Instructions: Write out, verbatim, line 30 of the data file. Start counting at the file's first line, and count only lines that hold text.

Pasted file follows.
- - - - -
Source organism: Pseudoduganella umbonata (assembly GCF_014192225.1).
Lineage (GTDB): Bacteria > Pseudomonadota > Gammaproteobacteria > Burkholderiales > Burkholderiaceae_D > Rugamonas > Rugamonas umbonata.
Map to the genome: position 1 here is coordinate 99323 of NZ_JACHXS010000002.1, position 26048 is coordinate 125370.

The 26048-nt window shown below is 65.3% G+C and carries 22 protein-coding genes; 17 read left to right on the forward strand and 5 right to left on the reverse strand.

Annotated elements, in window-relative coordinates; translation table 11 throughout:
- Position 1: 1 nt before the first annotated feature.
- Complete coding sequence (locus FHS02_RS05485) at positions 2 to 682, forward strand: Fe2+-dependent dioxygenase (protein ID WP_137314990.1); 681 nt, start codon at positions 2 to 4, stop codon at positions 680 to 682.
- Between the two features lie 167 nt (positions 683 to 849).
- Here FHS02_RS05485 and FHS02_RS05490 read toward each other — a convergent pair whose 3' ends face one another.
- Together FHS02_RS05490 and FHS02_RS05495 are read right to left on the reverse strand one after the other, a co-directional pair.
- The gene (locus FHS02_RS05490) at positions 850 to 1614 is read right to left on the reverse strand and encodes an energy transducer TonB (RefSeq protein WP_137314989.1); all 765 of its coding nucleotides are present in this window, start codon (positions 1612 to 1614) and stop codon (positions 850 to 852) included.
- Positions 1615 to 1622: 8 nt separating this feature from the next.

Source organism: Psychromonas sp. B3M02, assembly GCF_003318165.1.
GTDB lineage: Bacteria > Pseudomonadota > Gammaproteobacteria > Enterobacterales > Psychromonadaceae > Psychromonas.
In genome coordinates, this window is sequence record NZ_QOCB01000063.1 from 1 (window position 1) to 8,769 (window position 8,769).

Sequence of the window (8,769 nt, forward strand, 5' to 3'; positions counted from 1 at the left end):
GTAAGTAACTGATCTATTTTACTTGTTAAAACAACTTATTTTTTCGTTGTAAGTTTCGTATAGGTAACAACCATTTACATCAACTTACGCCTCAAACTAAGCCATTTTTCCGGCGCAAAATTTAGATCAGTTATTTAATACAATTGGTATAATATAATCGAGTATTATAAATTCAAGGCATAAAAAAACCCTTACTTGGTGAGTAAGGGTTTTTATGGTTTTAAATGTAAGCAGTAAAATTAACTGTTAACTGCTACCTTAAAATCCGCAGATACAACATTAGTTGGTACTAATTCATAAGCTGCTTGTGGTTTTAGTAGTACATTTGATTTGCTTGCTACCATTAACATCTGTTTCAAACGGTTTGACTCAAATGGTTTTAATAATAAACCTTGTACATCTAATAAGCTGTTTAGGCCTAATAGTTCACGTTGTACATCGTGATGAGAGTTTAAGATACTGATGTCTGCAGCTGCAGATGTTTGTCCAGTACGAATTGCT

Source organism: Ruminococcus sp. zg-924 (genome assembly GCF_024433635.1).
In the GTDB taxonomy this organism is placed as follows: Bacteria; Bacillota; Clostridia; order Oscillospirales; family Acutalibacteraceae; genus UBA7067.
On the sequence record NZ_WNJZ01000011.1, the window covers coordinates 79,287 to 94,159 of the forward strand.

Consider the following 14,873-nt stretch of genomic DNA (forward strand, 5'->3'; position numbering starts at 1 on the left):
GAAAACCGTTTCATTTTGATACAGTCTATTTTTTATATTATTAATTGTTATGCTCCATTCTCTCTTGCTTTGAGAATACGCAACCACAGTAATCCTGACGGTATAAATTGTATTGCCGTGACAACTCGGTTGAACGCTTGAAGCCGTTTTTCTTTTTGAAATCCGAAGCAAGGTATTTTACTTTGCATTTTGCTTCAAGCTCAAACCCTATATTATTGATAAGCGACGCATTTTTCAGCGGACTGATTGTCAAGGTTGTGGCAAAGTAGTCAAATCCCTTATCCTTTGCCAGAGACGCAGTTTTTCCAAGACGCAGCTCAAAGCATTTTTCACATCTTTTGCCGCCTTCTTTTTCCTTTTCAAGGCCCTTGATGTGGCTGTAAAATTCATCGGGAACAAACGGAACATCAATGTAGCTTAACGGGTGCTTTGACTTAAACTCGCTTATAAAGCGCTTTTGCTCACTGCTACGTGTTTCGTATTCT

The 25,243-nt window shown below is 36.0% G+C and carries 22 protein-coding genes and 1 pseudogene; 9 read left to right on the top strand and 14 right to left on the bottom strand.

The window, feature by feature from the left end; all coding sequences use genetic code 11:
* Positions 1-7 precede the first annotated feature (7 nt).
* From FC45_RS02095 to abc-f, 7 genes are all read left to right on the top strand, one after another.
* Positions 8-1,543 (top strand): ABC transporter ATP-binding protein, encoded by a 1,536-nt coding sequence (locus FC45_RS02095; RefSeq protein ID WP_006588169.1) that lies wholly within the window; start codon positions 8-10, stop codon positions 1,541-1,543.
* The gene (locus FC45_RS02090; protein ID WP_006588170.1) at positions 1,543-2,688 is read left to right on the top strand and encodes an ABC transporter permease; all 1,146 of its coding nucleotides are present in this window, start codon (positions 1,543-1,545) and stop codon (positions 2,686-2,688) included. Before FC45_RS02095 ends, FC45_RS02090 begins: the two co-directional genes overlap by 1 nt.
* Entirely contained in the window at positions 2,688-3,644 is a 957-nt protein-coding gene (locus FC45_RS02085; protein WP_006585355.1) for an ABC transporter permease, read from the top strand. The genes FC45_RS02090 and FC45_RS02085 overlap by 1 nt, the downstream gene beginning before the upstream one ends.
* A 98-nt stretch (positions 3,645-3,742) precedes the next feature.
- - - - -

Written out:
* A 98-nt stretch (positions 3,645-3,742) precedes the next feature.